Teaching Philosophy

I believe the student who has the ability to successfully utilize language has the tool that will give him or her the ability to improve every aspect of life. Language, in all of its forms, makes up the basis of communication, and as such also forms the basis of society. It transforms the silent thoughts and ideas of humankind and turns them into a transmittable form. However, to those who are not proficient in language, it becomes a hindrance rather than a help, garbling concepts instead of conveying them. Therefore, the defining purpose of the English teacher is to empower students to develop their thoughts on a higher level, as well as enable them to eliminate any impediments keeping them from expressing their ideas in a clear and effective way.

When I teach a class, I incorporate several teaching approaches to further my goals. I find that this enables me to reach more students, as no one has yet developed the method that works on every individual. Because I believe that students must learn to nurture their individual voice, I practice student-centered activities to give each one a sense of respect towards not only his or her own ideas, but towards the ideas of others as well. However, I alternate this with more structured, teacher-led activities when I feel such an approach will bear more fruit.

Likewise, I vary the environment of the classroom, including both group and individual activities on my syllabus. I also literally vary the environment in that occasionally I will use chat rooms or message boards as learning tools, involving students through a virtual classroom setting. Such a mixing of techniques and approaches allows me flexibility, which I feel is essential in any classroom. More specifically, it allows me to adjust my lesson plans accordingly if I observe certain methods working noticeably better or worse than others in one of my classes. In this way, I hope to engage my students with a diverse, yet carefully tailored lesson plan geared towards maximum effectiveness.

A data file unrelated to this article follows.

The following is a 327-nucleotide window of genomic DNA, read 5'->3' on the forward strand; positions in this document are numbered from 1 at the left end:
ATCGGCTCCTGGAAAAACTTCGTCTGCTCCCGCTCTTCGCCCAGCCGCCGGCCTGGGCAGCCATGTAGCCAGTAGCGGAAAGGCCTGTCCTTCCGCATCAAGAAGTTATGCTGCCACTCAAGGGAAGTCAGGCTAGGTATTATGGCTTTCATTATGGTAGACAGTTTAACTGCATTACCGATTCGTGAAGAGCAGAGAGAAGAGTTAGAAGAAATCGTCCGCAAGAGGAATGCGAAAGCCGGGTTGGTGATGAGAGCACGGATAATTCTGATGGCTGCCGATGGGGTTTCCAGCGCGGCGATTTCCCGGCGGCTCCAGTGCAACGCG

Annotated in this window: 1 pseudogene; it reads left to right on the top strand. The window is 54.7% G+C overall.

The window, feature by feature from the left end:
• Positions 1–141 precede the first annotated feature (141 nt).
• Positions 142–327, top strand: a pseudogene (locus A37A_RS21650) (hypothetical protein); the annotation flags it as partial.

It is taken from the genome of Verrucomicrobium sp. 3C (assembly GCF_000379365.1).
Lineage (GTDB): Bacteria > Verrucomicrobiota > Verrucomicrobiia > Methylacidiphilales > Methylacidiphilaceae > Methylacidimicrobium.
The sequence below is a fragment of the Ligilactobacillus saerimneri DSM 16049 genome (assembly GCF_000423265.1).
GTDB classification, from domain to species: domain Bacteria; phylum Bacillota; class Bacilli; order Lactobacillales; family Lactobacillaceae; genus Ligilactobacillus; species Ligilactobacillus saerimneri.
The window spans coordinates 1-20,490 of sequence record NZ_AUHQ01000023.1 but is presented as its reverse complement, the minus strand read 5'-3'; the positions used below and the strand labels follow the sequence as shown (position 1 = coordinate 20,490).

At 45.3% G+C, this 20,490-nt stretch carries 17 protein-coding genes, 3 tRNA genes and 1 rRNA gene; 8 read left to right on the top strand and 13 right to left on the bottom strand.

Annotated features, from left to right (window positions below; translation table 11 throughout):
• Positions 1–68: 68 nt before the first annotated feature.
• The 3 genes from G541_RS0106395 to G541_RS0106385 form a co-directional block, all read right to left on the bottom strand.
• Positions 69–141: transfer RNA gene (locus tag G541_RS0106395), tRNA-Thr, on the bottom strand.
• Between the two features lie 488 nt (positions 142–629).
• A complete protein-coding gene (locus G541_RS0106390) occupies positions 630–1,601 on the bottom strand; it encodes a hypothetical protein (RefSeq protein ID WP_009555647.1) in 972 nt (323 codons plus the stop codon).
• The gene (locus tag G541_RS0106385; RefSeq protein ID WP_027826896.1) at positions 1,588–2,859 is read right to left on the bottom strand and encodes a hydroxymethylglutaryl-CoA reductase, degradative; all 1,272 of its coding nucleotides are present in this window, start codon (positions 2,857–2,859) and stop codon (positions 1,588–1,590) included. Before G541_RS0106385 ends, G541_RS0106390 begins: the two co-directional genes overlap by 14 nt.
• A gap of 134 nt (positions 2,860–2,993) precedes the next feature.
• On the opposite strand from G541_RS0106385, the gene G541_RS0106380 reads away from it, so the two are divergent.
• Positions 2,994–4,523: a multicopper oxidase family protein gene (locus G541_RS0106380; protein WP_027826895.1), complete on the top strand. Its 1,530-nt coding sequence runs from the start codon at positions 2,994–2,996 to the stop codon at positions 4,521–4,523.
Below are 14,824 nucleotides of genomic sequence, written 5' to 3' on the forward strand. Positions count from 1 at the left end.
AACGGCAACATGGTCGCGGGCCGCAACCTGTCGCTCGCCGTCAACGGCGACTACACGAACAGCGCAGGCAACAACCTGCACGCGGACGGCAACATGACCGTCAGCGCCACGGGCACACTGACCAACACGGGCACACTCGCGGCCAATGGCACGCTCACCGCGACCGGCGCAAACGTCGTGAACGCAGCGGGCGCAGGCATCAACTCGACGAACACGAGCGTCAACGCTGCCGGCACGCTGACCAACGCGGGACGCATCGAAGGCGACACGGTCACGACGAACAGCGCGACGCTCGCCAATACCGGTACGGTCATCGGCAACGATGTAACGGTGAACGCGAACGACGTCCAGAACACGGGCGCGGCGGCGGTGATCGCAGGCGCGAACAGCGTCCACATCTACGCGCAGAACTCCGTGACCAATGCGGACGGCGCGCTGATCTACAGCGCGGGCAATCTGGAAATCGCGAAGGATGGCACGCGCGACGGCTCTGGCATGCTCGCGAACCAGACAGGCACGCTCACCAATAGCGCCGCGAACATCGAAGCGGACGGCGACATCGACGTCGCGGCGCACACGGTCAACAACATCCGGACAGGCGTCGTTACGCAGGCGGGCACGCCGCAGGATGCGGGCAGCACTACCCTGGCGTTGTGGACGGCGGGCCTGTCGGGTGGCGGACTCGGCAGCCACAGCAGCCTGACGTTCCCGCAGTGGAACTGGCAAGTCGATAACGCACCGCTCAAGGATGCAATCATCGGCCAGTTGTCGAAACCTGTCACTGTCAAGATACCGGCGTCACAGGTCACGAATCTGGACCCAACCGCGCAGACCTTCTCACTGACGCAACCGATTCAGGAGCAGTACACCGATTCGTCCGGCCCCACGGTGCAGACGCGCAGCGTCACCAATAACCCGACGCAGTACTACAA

Just as I feel that a mixture of both non-traditional and traditional pedagogical approaches benefits classroom instruction, I feel that a mixture of non-traditional and traditional authors benefits the teaching of literature. I incorporate several women, minority, and international writers into my literature classes. I make sure that before my students have left my classroom, they have dipped their fingers into the literary pools of every major continent. I may not have time to immerse them in a variety of cultures, but I can at least ensure they have gotten splashed by various perspectives from around the world. Even in a focused class on a particular author, one can utilize varied critical perspectives to provide the students with both traditional and non-traditional viewpoints.

The emphasis on diverse perspectives carries over to my composition and professional writing courses through my focus upon audience. Understanding the needs of people from different backgrounds is paramount in effective business and technical writing, just as it is paramount in effective communication between people with varied life experiences.

Quite simply, everyone wants to be understood. I believe my duty as an English teacher is to facilitate the student’s ability to make him or herself understood, as well as facilitate the student’s ability to understand others. While it may sound a bit idealistic, I truly believe that greater understanding is just what this world needs. If I can contribute to that greater understanding in any way, I feel I have done something to make this world better. I love that aspect of teaching; I love teaching, period. With that in mind, I will never stop working as hard as I can to make sure my students get the most out of my classes that I can give them.